Local businessman Michael McKeown has applied for planning permission for a distillery in Newry with the aim of producing 9000 cases of Newry whiskey per year at the site of the former Matt D'Arcy distillery in the city.

Newry could well be a contender for the location of the oldest Distillery in Ireland with 18th Century newspaper advertisements showing Newry Whiskey ranking only behind Dublin Whiskey.

Plans are now afoot by the local businessman who has resurrected the title of Matthew Darcy & Company, the last distiller who occupied the location at Monaghan Street beside the Armagh Down Bar where the new business venture is going to be established.

There is evidence of a legal distillation of spirits in Newry before the year 1600. Eminent historian Jonathan Bardon writing in the book 'The Plantation of Ulster’ states that when Arthur Bagenal inherited the town of Newry in 1603, "The town had to be largely rebuilt as a result of an accidental fire, caused by a whiskey distiller, in 1600" It is further recorded in the Rent Roll of the Town of Newry in the year of 1575 that there existed "The queen’s back-house and Brewhouse." Further research might reveal that the tradition of distilling was begun in the Cistercian Monastery which preceded the town of Newry. Newry may certainly be a contender for the oldest distillery in Ireland.

The distilling businesses operating in Newry before 1800 were Chapman, D͛arcy, Caulfield and Thompson. Chapman put his working distillery up for sale in 1802 and in 1817 all of the other parties were acting in partnership on two sites, one being the location of the new venture.

Commenting on his path to the new enterprise Mr McKeown said "I created a public company Expert Information Systems PLC. In 1995, upon the sale of Expert, I launched what has become a highly successful business, CRASH Services. In 2015 I sold CRASH and embarked on the present venture.

"To those people who only know this of me, I have to advise that I was born into the wines and spirit blending, bottling and distributing business in Lurgan in 1946. Our environment was one of bottles to be washed, barrels to be decanted, the smell of whiskey, rum and wines. Even when we moved to a bungalow in the country in 1952, when the well failed my father brought home water in old wine or whiskey barrels. I am reminded of the saying of St Ignatius of Loyola who said, "Give me the child until he is seven and I will give you the man." So, my apprenticeship in my formative years qualifies me if nothing else does.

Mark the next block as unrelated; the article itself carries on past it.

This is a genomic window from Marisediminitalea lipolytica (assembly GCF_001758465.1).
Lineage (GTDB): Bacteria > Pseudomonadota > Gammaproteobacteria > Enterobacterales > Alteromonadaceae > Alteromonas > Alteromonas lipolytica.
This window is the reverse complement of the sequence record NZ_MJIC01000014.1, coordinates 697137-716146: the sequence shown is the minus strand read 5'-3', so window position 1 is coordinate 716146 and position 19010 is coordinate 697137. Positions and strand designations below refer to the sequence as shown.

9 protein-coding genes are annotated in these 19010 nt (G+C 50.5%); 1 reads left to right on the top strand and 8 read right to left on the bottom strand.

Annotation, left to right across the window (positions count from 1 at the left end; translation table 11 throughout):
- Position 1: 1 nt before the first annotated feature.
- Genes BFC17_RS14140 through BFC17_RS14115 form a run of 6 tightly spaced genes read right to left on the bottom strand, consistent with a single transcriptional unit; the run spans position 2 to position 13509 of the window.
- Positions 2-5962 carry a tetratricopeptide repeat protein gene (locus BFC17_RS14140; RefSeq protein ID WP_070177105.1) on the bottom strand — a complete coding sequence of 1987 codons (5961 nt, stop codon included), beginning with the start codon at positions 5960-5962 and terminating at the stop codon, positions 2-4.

"Surprisingly I am quite the teetotaller myself but I remained actively in the wines and spirits industry until the age of 30 and thereafter as a shareholder in the family business of Reihill-McKeown Ltd which was absorbed into the C&C Group in 1995.

"One of my earliest memories of my father is waiting patiently for my pocket money while he completed the proof testing of whiskey he was blending"

Mr McKeown continued "In December 2015 I was privileged to be elected as President of Newry Chamber of Commerce and Trade. My first action was to embrace the economic and tourism plan of the Newry, Mourne & Down District Council and indeed I see the carrying out of this project to mirror the objective stated in that plan."

The council objectives are:
1. To regenerate derelict areas in town centres;
2. To create tourist attraction;
3. To increase exports;
4. To provide employment;
5. To support the cultural arts.

"We are extremely well placed to be an important stop on the Irish Whiskey Trail being developed by Tourism Ireland half-way between Belfast and Dublin and no more than 5 minutes from the M1"

With the return of Old Newry Whiskey they intend to produce around 9000 cases per year of single malt and to retain stocks for at least 10 years to obtain premium prices. They plan to recruit a master distiller of ability and reputation to achieve that target.

In the intervening years they will market blends of purchased whiskey from other sources under the very attractive brand names registered, which are all inherited from previous occupants of the site, such as Duncan, Alderdice & Company LTD. The brands are: The Blackthorn, The Native, Hand-in-Hand and Killeavey Cream.

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